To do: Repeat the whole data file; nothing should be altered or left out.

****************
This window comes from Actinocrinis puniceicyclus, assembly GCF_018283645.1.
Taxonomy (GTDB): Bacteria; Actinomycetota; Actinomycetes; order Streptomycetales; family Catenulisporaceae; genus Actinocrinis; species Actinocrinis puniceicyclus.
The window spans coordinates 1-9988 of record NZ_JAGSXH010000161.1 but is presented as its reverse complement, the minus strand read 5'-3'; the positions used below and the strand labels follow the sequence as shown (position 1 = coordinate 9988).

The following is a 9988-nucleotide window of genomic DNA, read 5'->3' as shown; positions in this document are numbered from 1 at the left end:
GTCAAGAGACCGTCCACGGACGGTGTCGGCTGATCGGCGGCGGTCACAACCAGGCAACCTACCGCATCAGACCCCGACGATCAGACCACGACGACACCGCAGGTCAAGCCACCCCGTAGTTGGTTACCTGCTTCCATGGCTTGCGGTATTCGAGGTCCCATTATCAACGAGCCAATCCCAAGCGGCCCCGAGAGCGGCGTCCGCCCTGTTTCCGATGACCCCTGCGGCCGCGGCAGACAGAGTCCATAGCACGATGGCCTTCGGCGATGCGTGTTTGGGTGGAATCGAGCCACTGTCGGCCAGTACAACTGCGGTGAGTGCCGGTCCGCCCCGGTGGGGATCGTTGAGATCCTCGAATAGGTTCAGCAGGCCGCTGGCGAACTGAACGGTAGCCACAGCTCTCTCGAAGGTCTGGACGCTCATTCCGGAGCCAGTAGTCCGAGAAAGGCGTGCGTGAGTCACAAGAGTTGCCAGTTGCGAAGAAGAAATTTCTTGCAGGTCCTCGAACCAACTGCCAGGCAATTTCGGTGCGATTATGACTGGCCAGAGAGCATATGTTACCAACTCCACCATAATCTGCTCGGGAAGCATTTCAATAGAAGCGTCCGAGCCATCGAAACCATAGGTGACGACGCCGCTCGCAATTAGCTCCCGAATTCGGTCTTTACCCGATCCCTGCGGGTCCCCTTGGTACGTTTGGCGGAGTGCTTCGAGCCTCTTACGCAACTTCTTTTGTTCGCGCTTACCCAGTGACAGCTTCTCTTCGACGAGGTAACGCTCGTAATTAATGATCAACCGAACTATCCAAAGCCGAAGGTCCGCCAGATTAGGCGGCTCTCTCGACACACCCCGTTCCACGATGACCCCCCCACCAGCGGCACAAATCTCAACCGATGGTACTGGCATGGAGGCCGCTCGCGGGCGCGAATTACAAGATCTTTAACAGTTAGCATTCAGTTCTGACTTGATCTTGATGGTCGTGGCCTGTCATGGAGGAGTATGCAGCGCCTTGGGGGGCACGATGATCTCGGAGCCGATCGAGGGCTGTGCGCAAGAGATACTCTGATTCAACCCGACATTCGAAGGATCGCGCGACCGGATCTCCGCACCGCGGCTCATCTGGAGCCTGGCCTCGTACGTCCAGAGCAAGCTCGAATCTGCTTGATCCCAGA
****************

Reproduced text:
This window comes from Actinocrinis puniceicyclus, assembly GCF_018283645.1.
Taxonomy (GTDB): Bacteria; Actinomycetota; Actinomycetes; order Streptomycetales; family Catenulisporaceae; genus Actinocrinis; species Actinocrinis puniceicyclus.
The window spans coordinates 1-9988 of record NZ_JAGSXH010000161.1 but is presented as its reverse complement, the minus strand read 5'-3'; the positions used below and the strand labels follow the sequence as shown (position 1 = coordinate 9988).

The following is a 9988-nucleotide window of genomic DNA, read 5'->3' as shown; positions in this document are numbered from 1 at the left end:
GTCAAGAGACCGTCCACGGACGGTGTCGGCTGATCGGCGGCGGTCACAACCAGGCAACCTACCGCATCAGACCCCGACGATCAGACCACGACGACACCGCAGGTCAAGCCACCCCGTAGTTGGTTACCTGCTTCCATGGCTTGCGGTATTCGAGGTCCCATTATCAACGAGCCAATCCCAAGCGGCCCCGAGAGCGGCGTCCGCCCTGTTTCCGATGACCCCTGCGGCCGCGGCAGACAGAGTCCATAGCACGATGGCCTTCGGCGATGCGTGTTTGGGTGGAATCGAGCCACTGTCGGCCAGTACAACTGCGGTGAGTGCCGGTCCGCCCCGGTGGGGATCGTTGAGATCCTCGAATAGGTTCAGCAGGCCGCTGGCGAACTGAACGGTAGCCACAGCTCTCTCGAAGGTCTGGACGCTCATTCCGGAGCCAGTAGTCCGAGAAAGGCGTGCGTGAGTCACAAGAGTTGCCAGTTGCGAAGAAGAAATTTCTTGCAGGTCCTCGAACCAACTGCCAGGCAATTTCGGTGCGATTATGACTGGCCAGAGAGCATATGTTACCAACTCCACCATAATCTGCTCGGGAAGCATTTCAATAGAAGCGTCCGAGCCATCGAAACCATAGGTGACGACGCCGCTCGCAATTAGCTCCCGAATTCGGTCTTTACCCGATCCCTGCGGGTCCCCTTGGTACGTTTGGCGGAGTGCTTCGAGCCTCTTACGCAACTTCTTTTGTTCGCGCTTACCCAGTGACAGCTTCTCTTCGACGAGGTAACGCTCGTAATTAATGATCAACCGAACTATCCAAAGCCGAAGGTCCGCCAGATTAGGCGGCTCTCTCGACACACCCCGTTCCACGATGACCCCCCCACCAGCGGCACAAATCTCAACCGATGGTACTGGCATGGAGGCCGCTCGCGGGCGCGAATTACAAGATCTTTAACAGTTAGCATTCAGTTCTGACTTGATCTTGATGGTCGTGGCCTGTCATGGAGGAGTATGCAGCGCCTTGGGGGGCACGATGATCTCGGAGCCGATCGAGGGCTGTGCGCAAGAGATACTCTGATTCAACCCGACATTCGAAGGATCGCGCGACCGGATCTCCGCACCGCGGCTCATCTGGAGCCTGGCCTCGTACGTCCAGAGCAAGCTCGAATCTGCTTGATCCCAGA